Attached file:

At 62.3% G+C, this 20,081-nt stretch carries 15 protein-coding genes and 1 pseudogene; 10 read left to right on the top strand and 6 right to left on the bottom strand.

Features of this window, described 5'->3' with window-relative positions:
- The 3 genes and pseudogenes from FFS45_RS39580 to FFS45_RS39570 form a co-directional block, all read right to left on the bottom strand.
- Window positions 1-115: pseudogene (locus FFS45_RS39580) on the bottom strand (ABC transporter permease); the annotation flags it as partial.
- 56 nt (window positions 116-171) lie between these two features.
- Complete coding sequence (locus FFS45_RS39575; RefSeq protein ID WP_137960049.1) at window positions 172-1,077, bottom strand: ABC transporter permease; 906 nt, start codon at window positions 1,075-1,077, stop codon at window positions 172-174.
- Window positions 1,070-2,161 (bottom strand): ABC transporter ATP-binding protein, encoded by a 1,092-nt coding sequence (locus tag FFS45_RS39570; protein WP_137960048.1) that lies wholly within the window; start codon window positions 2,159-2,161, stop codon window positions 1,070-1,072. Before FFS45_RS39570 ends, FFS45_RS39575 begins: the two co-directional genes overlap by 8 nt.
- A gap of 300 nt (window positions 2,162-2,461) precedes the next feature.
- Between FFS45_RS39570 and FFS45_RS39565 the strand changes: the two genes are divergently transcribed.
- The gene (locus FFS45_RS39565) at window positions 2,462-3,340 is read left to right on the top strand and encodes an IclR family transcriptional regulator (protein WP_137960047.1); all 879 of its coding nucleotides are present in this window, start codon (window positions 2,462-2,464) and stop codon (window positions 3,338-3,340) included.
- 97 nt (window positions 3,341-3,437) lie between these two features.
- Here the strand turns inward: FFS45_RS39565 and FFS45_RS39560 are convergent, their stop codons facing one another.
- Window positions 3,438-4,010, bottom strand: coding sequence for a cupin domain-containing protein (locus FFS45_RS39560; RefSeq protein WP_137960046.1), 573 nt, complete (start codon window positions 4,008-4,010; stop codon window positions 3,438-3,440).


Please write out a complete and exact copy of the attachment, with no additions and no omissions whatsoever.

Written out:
At 62.3% G+C, this 20,081-nt stretch carries 15 protein-coding genes and 1 pseudogene; 10 read left to right on the top strand and 6 right to left on the bottom strand.

Features of this window, described 5'->3' with window-relative positions:
- The 3 genes and pseudogenes from FFS45_RS39580 to FFS45_RS39570 form a co-directional block, all read right to left on the bottom strand.
- Window positions 1-115: pseudogene (locus FFS45_RS39580) on the bottom strand (ABC transporter permease); the annotation flags it as partial.
- 56 nt (window positions 116-171) lie between these two features.
- Complete coding sequence (locus FFS45_RS39575; RefSeq protein ID WP_137960049.1) at window positions 172-1,077, bottom strand: ABC transporter permease; 906 nt, start codon at window positions 1,075-1,077, stop codon at window positions 172-174.
- Window positions 1,070-2,161 (bottom strand): ABC transporter ATP-binding protein, encoded by a 1,092-nt coding sequence (locus tag FFS45_RS39570; protein WP_137960048.1) that lies wholly within the window; start codon window positions 2,159-2,161, stop codon window positions 1,070-1,072. Before FFS45_RS39570 ends, FFS45_RS39575 begins: the two co-directional genes overlap by 8 nt.
- A gap of 300 nt (window positions 2,162-2,461) precedes the next feature.
- Between FFS45_RS39570 and FFS45_RS39565 the strand changes: the two genes are divergently transcribed.
- The gene (locus FFS45_RS39565) at window positions 2,462-3,340 is read left to right on the top strand and encodes an IclR family transcriptional regulator (protein WP_137960047.1); all 879 of its coding nucleotides are present in this window, start codon (window positions 2,462-2,464) and stop codon (window positions 3,338-3,340) included.
- 97 nt (window positions 3,341-3,437) lie between these two features.
- Here the strand turns inward: FFS45_RS39565 and FFS45_RS39560 are convergent, their stop codons facing one another.
- Window positions 3,438-4,010, bottom strand: coding sequence for a cupin domain-containing protein (locus FFS45_RS39560; RefSeq protein WP_137960046.1), 573 nt, complete (start codon window positions 4,008-4,010; stop codon window positions 3,438-3,440).